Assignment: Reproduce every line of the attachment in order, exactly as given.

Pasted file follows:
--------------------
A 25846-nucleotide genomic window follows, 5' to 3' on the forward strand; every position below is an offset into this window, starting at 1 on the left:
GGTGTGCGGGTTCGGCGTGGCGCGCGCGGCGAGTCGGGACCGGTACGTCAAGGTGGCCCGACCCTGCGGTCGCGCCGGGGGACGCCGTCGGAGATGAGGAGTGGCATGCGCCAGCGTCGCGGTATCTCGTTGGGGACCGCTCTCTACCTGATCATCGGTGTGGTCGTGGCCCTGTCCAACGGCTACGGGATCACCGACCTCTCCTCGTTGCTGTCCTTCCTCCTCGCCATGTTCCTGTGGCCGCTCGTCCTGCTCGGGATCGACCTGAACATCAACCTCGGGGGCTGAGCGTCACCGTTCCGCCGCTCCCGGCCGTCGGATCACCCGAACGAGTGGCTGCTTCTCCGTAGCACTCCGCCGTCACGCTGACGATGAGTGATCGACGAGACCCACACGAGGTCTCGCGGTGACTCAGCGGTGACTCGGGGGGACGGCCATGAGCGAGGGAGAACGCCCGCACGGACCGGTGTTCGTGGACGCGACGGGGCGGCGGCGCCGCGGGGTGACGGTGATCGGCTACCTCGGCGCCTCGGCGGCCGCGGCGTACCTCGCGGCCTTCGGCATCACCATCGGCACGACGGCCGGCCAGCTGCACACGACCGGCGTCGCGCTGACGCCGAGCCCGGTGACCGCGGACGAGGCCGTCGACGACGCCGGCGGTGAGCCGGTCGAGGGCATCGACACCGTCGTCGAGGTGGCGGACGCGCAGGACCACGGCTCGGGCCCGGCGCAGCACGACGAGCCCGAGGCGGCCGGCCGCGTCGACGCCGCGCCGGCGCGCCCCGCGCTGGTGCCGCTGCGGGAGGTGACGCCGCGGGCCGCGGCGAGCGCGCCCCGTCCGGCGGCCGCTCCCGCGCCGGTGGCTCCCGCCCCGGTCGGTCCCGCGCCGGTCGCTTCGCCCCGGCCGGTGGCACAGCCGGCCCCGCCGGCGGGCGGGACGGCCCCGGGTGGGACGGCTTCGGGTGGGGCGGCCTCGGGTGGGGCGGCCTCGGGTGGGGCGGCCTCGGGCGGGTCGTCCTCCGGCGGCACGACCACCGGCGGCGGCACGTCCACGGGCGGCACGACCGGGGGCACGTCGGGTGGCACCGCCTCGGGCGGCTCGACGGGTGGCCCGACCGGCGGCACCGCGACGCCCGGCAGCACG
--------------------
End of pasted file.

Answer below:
A 25846-nucleotide genomic window follows, 5' to 3' on the forward strand; every position below is an offset into this window, starting at 1 on the left:
GGTGTGCGGGTTCGGCGTGGCGCGCGCGGCGAGTCGGGACCGGTACGTCAAGGTGGCCCGACCCTGCGGTCGCGCCGGGGGACGCCGTCGGAGATGAGGAGTGGCATGCGCCAGCGTCGCGGTATCTCGTTGGGGACCGCTCTCTACCTGATCATCGGTGTGGTCGTGGCCCTGTCCAACGGCTACGGGATCACCGACCTCTCCTCGTTGCTGTCCTTCCTCCTCGCCATGTTCCTGTGGCCGCTCGTCCTGCTCGGGATCGACCTGAACATCAACCTCGGGGGCTGAGCGTCACCGTTCCGCCGCTCCCGGCCGTCGGATCACCCGAACGAGTGGCTGCTTCTCCGTAGCACTCCGCCGTCACGCTGACGATGAGTGATCGACGAGACCCACACGAGGTCTCGCGGTGACTCAGCGGTGACTCGGGGGGACGGCCATGAGCGAGGGAGAACGCCCGCACGGACCGGTGTTCGTGGACGCGACGGGGCGGCGGCGCCGCGGGGTGACGGTGATCGGCTACCTCGGCGCCTCGGCGGCCGCGGCGTACCTCGCGGCCTTCGGCATCACCATCGGCACGACGGCCGGCCAGCTGCACACGACCGGCGTCGCGCTGACGCCGAGCCCGGTGACCGCGGACGAGGCCGTCGACGACGCCGGCGGTGAGCCGGTCGAGGGCATCGACACCGTCGTCGAGGTGGCGGACGCGCAGGACCACGGCTCGGGCCCGGCGCAGCACGACGAGCCCGAGGCGGCCGGCCGCGTCGACGCCGCGCCGGCGCGCCCCGCGCTGGTGCCGCTGCGGGAGGTGACGCCGCGGGCCGCGGCGAGCGCGCCCCGTCCGGCGGCCGCTCCCGCGCCGGTGGCTCCCGCCCCGGTCGGTCCCGCGCCGGTCGCTTCGCCCCGGCCGGTGGCACAGCCGGCCCCGCCGGCGGGCGGGACGGCCCCGGGTGGGACGGCTTCGGGTGGGGCGGCCTCGGGTGGGGCGGCCTCGGGTGGGGCGGCCTCGGGCGGGTCGTCCTCCGGCGGCACGACCACCGGCGGCGGCACGTCCACGGGCGGCACGACCGGGGGCACGTCGGGTGGCACCGCCTCGGGCGGCTCGACGGGTGGCCCGACCGGCGGCACCGCGACGCCCGGCAGCACG